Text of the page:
Why is harmful drinking so engrained in student life?

What happened to a few quiet ones?

It is time that we faced up to our culture of excessive drinking, and being congratulated for it.

Although alcohol enters the lives of young people long before they continue their education at university, there seems to be an increased pressure to misuse alcohol. This undoubtedly kicks off during Fresher’s week. Guzzling down ‘dirty mixes’ as echoes of “Down it fresher!” ring through your ears, along with a week of student union nights dedicated to breaking in your liver, which are perhaps not at the crux of this issue, but certainly arise from a student culture dedicated to testing the indestructibility of youth.

Essentially, when did the dance-floor become a platform for alcoholism rather than the place to have a boogie with the full cooperation of your limbs?

 

 

 

 

 

 

 

 

 

 

 

 

 

 

 

 

 

 

 

 

 

 

According to the department of health, “binge drinking accounts for half of all alcohol consumed in the UK”, but since “83% of people who regularly drink above the guidelines don’t think their drinking is putting their long-term health at risk”, have we deluded ourselves into thinking we don’t have a problem?

The government has been “developing a model to support young people who go to A&E with an alcohol-related problem, so that they get proper follow-up and care”, but this is perhaps not enough to curb harmful drinking that has become so normalized, and even an expectation from student life. If you’re not drinking, you’re probably not going out, and if you’re not going out, then you’re a bit of a let down to your generation.

 

 

 

 

 

 

 

 

 

 

 

 

 

 

 

 

 

 

However, the government’s constant review of alcohol guidelines to better inform our decisions on that next glass of house white, are perhaps falling on deaf ears because alcohol issues are far more complicated than a night out on the lash.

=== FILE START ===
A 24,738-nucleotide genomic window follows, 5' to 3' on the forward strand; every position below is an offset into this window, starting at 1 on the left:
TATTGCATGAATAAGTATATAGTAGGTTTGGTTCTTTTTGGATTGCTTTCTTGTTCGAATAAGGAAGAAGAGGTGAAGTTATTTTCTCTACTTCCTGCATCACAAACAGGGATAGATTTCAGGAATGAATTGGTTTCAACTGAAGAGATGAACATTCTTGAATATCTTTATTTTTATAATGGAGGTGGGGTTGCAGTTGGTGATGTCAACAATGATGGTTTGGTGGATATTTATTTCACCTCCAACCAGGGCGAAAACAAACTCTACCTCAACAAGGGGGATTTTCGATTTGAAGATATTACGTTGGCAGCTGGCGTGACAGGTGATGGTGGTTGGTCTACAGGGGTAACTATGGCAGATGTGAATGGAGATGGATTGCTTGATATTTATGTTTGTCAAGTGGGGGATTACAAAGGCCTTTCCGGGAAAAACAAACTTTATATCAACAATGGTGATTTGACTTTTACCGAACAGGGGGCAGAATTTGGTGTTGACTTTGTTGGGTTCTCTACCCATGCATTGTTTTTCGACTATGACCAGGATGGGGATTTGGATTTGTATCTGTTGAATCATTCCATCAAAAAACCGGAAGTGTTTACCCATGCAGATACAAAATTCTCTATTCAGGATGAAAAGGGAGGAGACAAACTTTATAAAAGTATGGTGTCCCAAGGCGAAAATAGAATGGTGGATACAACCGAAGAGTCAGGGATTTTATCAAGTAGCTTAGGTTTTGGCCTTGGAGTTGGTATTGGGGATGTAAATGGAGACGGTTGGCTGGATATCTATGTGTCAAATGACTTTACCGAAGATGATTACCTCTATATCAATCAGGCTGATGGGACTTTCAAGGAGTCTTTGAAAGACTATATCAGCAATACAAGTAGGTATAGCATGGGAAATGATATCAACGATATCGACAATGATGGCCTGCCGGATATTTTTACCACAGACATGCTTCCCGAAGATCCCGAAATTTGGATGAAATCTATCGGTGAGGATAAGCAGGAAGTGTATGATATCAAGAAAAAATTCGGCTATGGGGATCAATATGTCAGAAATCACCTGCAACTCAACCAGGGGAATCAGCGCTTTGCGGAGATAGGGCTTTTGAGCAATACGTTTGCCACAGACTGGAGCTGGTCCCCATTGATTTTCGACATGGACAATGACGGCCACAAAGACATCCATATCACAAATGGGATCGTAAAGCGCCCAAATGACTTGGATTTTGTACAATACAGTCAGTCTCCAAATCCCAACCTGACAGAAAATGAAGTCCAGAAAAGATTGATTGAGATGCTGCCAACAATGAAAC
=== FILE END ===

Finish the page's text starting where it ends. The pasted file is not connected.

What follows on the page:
According to Ben Baumberg Geiger, a senior lecturer in Sociology and Social policy at the University of Kent, “People find it hard to deal with ambiguous issues like alcohol  – that is, things that can cause both pleasure and pain”. Alcoholism is perhaps thought of as the habit of the mentally damaged leaning on the crutch of a whisky bottle, but it takes many forms which perhaps contributes to the delusion surrounding our drinking habits. In addition, the ease with which you can slip into issues with alcohol is often underestimated, and the health consequence of this could be disastrous to young people who have barely begun their professional lives.

Amongst a whole host of other health problems, including over 50 diseases attributed to excessive alcohol consumption, suicide is also a risk as a consequence of unhealthy consumptions of alcohol and is already prevalent in young people.

Needless to say, most of us love a drink, especially when the weekend turns up at the end of a long, stressful week. However, it is partly because of the pleasurable effects of alcohol, Geiger continues to say, that “it’s tempting to think that all of the easy policies (like better education) will be effective. But they’re not. We have a choice between unpopular but effective policies (e.g.higher price, restrictions on promotions) and popular but ineffective ones”

And, hey, what’s wrong with a few quiet ones, some great friends, and an awesome playlist?

(If you are concerned about your drinking habits, this short test from drinkaware can help you assess whether you may need to take action.)

 

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